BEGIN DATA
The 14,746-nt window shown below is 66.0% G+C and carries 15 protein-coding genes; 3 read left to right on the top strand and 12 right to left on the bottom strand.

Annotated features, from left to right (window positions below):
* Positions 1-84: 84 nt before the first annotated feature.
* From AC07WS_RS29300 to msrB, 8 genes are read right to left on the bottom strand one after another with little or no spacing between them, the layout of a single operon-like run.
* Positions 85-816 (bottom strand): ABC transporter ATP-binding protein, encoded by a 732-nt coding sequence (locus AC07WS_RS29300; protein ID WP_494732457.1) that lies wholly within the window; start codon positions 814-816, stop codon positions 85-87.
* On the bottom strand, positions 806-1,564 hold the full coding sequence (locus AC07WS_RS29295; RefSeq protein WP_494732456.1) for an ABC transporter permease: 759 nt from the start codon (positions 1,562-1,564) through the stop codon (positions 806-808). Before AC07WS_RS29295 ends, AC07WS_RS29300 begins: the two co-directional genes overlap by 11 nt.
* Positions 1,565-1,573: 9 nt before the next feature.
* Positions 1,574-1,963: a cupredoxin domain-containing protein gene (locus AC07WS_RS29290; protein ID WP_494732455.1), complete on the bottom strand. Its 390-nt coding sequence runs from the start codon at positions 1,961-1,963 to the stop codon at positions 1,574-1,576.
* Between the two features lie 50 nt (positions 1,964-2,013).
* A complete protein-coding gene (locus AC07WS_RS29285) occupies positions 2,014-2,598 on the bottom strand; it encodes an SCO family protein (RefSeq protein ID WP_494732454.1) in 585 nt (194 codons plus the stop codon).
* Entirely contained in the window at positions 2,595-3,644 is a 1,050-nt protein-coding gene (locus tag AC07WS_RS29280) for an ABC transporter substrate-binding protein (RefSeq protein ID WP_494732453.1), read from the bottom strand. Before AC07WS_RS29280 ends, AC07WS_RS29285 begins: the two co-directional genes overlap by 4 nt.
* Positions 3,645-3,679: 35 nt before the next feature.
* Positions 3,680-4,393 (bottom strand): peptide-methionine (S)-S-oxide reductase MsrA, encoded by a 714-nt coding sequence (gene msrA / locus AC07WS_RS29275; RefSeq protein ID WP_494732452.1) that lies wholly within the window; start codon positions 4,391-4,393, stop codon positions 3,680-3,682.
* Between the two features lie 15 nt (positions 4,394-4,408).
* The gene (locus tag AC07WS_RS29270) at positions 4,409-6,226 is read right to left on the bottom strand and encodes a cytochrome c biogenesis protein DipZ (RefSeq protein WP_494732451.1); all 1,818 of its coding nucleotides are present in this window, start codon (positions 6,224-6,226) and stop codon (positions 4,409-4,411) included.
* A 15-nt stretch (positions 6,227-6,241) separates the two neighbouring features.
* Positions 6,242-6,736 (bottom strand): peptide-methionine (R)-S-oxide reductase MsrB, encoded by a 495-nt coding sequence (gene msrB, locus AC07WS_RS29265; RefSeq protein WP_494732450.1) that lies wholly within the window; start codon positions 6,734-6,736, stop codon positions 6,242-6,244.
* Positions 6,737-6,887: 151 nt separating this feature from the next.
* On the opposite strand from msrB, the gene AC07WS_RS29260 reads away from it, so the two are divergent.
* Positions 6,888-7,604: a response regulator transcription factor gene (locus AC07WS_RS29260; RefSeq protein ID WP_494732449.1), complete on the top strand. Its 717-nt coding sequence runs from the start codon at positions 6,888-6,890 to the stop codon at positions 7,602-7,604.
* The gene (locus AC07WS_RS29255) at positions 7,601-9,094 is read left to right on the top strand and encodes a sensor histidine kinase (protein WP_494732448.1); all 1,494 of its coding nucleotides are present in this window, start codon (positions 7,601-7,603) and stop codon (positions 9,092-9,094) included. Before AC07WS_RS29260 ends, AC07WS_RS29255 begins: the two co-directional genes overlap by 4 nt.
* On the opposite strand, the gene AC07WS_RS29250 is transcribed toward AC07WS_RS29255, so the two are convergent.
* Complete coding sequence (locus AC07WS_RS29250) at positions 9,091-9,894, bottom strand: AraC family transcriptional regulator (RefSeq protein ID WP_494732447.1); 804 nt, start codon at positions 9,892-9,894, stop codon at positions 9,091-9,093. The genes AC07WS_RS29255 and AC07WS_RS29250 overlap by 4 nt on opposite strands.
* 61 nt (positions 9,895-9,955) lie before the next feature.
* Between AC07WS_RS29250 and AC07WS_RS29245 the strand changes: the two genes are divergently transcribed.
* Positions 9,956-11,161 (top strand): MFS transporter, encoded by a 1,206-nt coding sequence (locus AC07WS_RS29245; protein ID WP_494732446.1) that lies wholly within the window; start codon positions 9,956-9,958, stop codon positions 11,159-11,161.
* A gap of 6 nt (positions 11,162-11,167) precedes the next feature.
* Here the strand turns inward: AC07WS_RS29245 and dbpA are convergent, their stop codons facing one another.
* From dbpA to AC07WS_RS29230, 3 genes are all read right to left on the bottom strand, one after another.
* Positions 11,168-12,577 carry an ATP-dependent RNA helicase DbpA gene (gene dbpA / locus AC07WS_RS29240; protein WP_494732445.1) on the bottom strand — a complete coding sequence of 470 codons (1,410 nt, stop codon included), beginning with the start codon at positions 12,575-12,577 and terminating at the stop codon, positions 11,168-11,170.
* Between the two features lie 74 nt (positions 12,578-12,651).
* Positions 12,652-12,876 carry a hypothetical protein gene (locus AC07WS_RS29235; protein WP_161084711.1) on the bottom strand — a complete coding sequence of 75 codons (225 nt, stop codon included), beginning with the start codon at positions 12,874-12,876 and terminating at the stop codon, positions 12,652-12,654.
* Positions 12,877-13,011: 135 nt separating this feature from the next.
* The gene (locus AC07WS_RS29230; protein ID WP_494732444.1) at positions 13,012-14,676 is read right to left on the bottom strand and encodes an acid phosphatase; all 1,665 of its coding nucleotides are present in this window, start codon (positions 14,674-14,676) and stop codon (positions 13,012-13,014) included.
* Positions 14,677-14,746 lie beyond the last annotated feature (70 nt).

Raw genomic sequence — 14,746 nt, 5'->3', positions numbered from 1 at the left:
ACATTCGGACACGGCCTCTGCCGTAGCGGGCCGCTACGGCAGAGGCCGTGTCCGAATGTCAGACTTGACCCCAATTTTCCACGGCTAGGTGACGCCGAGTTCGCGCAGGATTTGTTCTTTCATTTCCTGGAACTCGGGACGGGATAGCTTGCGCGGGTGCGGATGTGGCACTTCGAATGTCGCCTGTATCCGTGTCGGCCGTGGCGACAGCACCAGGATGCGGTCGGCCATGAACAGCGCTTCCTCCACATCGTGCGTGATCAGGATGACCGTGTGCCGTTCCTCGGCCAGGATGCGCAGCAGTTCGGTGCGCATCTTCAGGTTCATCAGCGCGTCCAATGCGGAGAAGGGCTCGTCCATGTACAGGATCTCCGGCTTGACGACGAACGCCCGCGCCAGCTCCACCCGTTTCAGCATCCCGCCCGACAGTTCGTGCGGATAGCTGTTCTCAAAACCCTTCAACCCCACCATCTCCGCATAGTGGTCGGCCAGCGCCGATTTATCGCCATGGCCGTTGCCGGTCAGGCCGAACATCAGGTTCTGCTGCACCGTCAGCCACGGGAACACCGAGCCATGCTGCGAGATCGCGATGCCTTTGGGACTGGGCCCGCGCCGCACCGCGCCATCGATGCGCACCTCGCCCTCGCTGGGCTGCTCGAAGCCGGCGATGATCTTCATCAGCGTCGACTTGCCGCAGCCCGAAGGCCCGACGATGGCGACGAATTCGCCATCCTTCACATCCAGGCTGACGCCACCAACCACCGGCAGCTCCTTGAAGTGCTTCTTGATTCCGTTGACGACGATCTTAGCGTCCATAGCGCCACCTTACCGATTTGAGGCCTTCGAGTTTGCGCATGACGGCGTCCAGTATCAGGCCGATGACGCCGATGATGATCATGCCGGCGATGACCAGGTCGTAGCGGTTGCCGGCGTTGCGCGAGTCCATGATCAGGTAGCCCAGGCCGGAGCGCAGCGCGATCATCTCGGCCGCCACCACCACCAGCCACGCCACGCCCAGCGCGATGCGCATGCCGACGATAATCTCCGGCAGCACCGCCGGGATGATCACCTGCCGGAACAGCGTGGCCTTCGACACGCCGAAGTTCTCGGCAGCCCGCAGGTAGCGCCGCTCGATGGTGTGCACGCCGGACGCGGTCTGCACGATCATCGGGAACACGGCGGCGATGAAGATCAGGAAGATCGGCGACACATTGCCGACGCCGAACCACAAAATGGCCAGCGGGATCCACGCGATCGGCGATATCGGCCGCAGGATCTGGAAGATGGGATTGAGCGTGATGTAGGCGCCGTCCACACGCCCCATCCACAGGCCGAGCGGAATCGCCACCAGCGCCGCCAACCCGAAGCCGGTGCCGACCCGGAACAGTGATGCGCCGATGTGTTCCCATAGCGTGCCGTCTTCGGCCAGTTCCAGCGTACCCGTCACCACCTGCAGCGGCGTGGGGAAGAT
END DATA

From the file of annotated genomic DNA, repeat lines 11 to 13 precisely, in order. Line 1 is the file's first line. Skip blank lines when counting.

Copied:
* Entirely contained in the window at positions 2,595-3,644 is a 1,050-nt protein-coding gene (locus tag AC07WS_RS29280) for an ABC transporter substrate-binding protein (RefSeq protein ID WP_494732453.1), read from the bottom strand. Before AC07WS_RS29280 ends, AC07WS_RS29285 begins: the two co-directional genes overlap by 4 nt.
* Positions 3,645-3,679: 35 nt before the next feature.
* Positions 3,680-4,393 (bottom strand): peptide-methionine (S)-S-oxide reductase MsrA, encoded by a 714-nt coding sequence (gene msrA / locus AC07WS_RS29275; RefSeq protein ID WP_494732452.1) that lies wholly within the window; start codon positions 4,391-4,393, stop codon positions 3,680-3,682.